Session U7: Physics Demonstrations and Strategies for Teaching and Public Outreach
Jim McGuire, Session Chair, Tulane University
Bringing Nano to the Public Through Informal Science Education
Wendy Crone, University of Wisconsin – Madison.
Prof. Crone reported on tested methods for effectively communicating concepts about nanoscale science and engineering. Her talk gave an introduction to the informal science education field, discussed the art of honing your message into clear and realistic learning goals, described methods for understanding your audience and their background, and helped researchers to appreciate the limits of what can be learned in one experience. It also reviewed what the public currently understands about nanoscale science and engineering and the challenges that these (mis)understandings create for museums and researchers. These insights were developed through her experience directing a internationally recognized education development enterprise focused on the theme of "Exploring the Nanoworld" for 6 years with the UW Materials Science Research and Engineering Center (MRSEC) on Nanostructured Materials and Interfaces. The MRSEC Interdisciplinary Education Group website is located at: www.mrsec.wisc.edu/nano Email: firstname.lastname@example.org
Preparing minority undergraduate students for successful science careers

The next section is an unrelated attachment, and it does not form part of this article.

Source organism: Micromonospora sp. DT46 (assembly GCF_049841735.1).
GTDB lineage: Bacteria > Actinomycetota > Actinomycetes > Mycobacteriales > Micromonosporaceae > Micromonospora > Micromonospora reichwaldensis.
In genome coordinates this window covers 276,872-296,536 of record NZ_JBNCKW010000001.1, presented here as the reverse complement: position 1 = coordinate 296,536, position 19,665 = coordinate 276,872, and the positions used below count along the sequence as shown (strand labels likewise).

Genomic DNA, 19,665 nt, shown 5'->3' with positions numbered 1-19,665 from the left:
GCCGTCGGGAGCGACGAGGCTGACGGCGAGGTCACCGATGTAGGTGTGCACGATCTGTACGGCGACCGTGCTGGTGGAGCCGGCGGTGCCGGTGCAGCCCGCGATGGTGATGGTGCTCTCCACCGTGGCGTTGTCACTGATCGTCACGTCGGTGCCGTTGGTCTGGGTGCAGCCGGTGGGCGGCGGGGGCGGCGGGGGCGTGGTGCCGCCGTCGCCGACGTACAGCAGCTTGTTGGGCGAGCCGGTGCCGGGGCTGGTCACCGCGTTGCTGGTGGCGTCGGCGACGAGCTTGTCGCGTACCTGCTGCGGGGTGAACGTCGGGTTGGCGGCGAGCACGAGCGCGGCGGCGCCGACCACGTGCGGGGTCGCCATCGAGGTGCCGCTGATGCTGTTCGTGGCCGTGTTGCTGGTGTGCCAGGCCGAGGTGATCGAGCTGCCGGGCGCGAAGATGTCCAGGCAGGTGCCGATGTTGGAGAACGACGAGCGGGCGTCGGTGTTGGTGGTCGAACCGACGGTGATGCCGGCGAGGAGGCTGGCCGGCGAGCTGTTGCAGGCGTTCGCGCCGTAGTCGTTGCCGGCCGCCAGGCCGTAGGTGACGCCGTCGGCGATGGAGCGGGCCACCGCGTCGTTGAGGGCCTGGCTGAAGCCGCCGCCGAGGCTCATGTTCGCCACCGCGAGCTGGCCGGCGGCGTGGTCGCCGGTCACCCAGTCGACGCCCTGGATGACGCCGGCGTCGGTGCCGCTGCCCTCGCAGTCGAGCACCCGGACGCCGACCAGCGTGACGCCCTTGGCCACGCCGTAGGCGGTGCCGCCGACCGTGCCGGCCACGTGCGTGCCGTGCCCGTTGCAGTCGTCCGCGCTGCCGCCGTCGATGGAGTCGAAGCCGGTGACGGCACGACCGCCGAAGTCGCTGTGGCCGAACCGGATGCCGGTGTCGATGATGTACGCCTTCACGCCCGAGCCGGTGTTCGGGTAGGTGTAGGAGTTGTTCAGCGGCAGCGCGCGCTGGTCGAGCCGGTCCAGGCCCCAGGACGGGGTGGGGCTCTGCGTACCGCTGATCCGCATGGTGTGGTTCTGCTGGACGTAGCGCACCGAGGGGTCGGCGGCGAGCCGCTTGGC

Murty A. Akundi, Xavier University of Louisiana
In the view of Jim McGuire, session chair, Xavier of New Orleans has a reputation as the leading historically black college producing African American undergraduates in science. Xavier has been #1 among the minority serving institutions in graduating the highest number of physics graduates for the past 10 years. They are also # 1 in physical sciences and sending most students to medical schools. Email: email@example.com
Stephen Collins, Lusher Charter School, New Orleans
Lusher focuses on a high-academic college-preparatory curriculum, with early college credit classes through Tulane University and Advanced Placement courses, incorporating the arts throughout the curriculum. Mr. Collins discussed educational best practices in the context of science demonstrations, and modeled the techniques for the audience. A series of demonstrations utilizing a microwave oven were used as examples through which the audience was engaged in predicting outcomes, observing, measuring, and analyzing. Email: firstname.lastname@example.org
Gravity – The Engine of the Universe
John Thacker, LIGO and Covington High School, Covington, LA
The LIGO (Laser Interferometer Gravitational-Wave Observatory) Science Education Center has over 40 interactive, hands-on exhibits that relate to the science of LIGO. The center hosts field trips for students, teacher training programs, and tours for the general public. One may explore science concepts such as light, gravity, waves, and interference; learn about LIGO's search for gravitational waves; and interact with our scientists and engineers. Email: email@example.com
Sparks Fly with Physics
Robert McGuire, Sci-Port Discovery Center.
Sci-Port is a private, non-profit organization with a rotating governing board of community leaders and a staff of scientists, educators and business professionals. The center opened November 21, 1998 on the Shreveport-Bossier City downtown riverfront. Since opening, people of all ages have explored the fun of science, technology and math provided by Sci-Port's programs, exhibits and educational environments. Sci-Port's partnerships with school systems, effective collaborations with community organizations and diverse public/private support have established the science center as a cornerstone in the economic and educational development of the southern region and a leader of informal science education in the state of Louisiana. Email: firstname.lastname@example.org